The Rietveld method with the RIETAN2000 profile refinement program21 was used to refine the structure in the space group P4/mmm (no.

139) with a starting model for the perovskite slabs similar to that observed in K2SrTa2O7·nH2O. It was found that the Rb2SrTa2O7·nH2O material consists of a single-phase layered perovskite in a hydrated form, whose X-ray diffraction pattern were indexed based on a primitive cell (P4/mmm, a = 3.9727 Å, c = 12.7632 Å).

From the thermogravimetric analysis, the hydration numbers of H2SrTa2O7·nH2O and Rb2SrTa2O7·nH2O were estimated to be n = 0.6 and n = 3.6, respectively.

In summary, the above three materials, A2SrTa2O7·nH2O (A = H, K, and Rb), consist of the layered perovskite in a hydrated form, as illustrated in Fig. 2b, though the hydration number depends on the type of alkali cation.

Among these materials, theb c-axis length increased in the order of H < K < Rb, which should be due to the increase in the ionic radius of the alkali metal cations and/or increase in the hydration number at the interlayer space.

In the XRD pattern of Li2SrTa2O7 (Fig. 1b), recorded after exposing it to humid air for 24 h, all the observed lines could be indexed on a tetragonal cell (I4/mmm, a = 3.8470 Å, c = 18.1094 Å), indicating that this compound consists of a single phase of layered perovskite, Li2SrTa2O7.17

The XRD pattern of Li2SrTa2O7 was essentially the same after the dispersion of the sample to the distilled water for 6 h, followed by drying at ambient temperature.

This indicates that water intercalation does not occur on this material.

UV diffuse reflectance spectra of the catalysts are shown in Fig. 3.

All the samples had an absorption band in the ultraviolet region and showed a clear absorption edge at around 320 ∼ 330 nm.

From the absorption edge, the band gap of H2SrTa2O7·nH2O, Li2SrTa2O7, K2SrTa2O7·nH2O, and Rb2SrTa2O7·nH2O was about 3.9 eV, irrespective of the alkali metal cations at the interlayer space.

The band gap of anhydrous K2SrTa2O7 was about 3.8 eV.

As listed in Table 1, the BET surface areas of the samples were very small (0.2–4.0 m2 g−1).

Fig. 4 shows emission and excitation spectra of the layered tantalates.

In the emission spectra with an excitation wavelength of 300 nm, the layered tantalates in anhydrous form, Li2SrTa2O7 and K2SrTa2O7, showed intense luminescence peak with a maximum around 490 and 470 nm, respectively.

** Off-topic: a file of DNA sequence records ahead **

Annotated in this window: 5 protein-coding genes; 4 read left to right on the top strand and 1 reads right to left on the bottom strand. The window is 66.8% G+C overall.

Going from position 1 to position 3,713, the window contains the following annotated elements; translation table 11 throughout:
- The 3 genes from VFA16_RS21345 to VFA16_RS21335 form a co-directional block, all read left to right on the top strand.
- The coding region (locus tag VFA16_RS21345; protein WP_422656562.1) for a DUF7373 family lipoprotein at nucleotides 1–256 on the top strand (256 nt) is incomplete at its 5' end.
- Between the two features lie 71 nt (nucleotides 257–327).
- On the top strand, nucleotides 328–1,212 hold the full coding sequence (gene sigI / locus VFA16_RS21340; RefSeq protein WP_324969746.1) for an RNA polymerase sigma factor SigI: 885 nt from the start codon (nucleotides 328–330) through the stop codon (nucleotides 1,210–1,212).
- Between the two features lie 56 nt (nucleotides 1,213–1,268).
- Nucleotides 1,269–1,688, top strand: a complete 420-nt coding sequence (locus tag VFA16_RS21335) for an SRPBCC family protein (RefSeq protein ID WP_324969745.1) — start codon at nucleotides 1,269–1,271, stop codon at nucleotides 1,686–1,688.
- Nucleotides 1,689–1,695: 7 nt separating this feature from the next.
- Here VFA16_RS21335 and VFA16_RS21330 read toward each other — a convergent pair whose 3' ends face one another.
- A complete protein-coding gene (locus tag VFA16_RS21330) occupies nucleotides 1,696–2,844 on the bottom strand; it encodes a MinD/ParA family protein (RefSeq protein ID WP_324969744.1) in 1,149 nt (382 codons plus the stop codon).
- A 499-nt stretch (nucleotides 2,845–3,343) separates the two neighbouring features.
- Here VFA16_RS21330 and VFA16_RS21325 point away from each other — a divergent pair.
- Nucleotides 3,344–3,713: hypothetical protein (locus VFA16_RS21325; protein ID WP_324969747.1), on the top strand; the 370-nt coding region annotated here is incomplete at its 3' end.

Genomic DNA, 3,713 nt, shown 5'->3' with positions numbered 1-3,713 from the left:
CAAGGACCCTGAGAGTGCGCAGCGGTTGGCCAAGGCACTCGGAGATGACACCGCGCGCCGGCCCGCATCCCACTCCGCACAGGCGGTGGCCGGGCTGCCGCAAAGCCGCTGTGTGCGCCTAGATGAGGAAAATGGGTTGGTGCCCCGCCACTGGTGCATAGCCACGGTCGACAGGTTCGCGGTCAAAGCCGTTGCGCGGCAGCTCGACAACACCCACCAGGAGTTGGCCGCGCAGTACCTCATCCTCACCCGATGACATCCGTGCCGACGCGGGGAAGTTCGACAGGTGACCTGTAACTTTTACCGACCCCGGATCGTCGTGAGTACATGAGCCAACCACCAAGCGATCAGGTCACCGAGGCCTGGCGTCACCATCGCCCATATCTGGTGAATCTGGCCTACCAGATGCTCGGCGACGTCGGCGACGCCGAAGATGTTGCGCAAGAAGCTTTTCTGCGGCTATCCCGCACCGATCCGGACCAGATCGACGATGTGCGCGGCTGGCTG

Although luminescence properties of these compounds were not reported, the positions of excitation and emission peaks are very close to those of other anhydrous perovskite tantalates, such as KTaO3 and Sr2Ta2O7.22–24

The excitation and emission transitions are known to be due to charge transfer transitions within the octahedral tantalate groups.22

The layered tantalates in hydrous form, H2SrTa2O7·nH2O and K2SrTa2O7·nH2O, showed a very weak and broad band with a maximum at around 500 nm.

These results can be interpreted as the photoluminescence intensity of the layered tantalates being drastically decreased when the interlayer water is present.

The excitation spectra of Li2SrTa2O7 and K2SrTa2O7 have onsets at 320 and 330 nm, respectively, which correspond to the diffuse reflectance spectrum.

This indicates that band gap irradiation is necessary for the appearance of the luminescence spectra, and hence photogenerated electrons and holes play a role in the emissions.

It is reasonable to assume that in the hydrated layered tantalates, H2SrTa2O7·nH2O and K2SrTa2O7·nH2O, photogenerated electrons and holes can be readily transferred to the interlayer water.

Hence, we consider that significantly low luminescence efficiency of the hydrated layered tantalates is mainly due to the electron and/or hole trapping by the interlayer water rather than the non-radiative transition.

Photocatalytic activity of A2SrTa2O7

Fig. 5 shows a time course of gas evolution for the photocatalytic decomposition of water over H2SrTa2O7·nH2O without any catalyst pretreatment.

The catalyst produces H2 and O2 in a stoichiometric ratio (H2/O2 = 2 ∶ 1).

After the first run, the system was evacuated, and the reaction was repeated using the same reaction mixture.

In the second and third runs, overall splitting of water occurred with almost the same rate as the first run, which demonstrates a high durability of the catalyst.

The total amount of H2 and O2 evolved during these runs over H2SrTa2O7·nH2O reached 21.2 and 11.2 mol (mol cat.)−1, respectively.

These results clearly demonstrate that overall water splitting on this material proceeds catalytically.

As shown in Fig. 6, the K2SrTa2O7·nH2O material also produced stoichiometric mixtures of H2 and O2, and the reaction proceeded at a steady rate.

Durability test of K2SrTa2O7·nH2O was also performed for 65 h, and the total amount of H2 and O2 evolved during these runs reached 23.2 and 12.1 mol (mol cat.)−1, respectively (result not shown).

The Rb2SrTa2O7·nH2O material produced H2 and O2 simultaneously, though the rate of O2 evolution was less than the stoichiometric amount.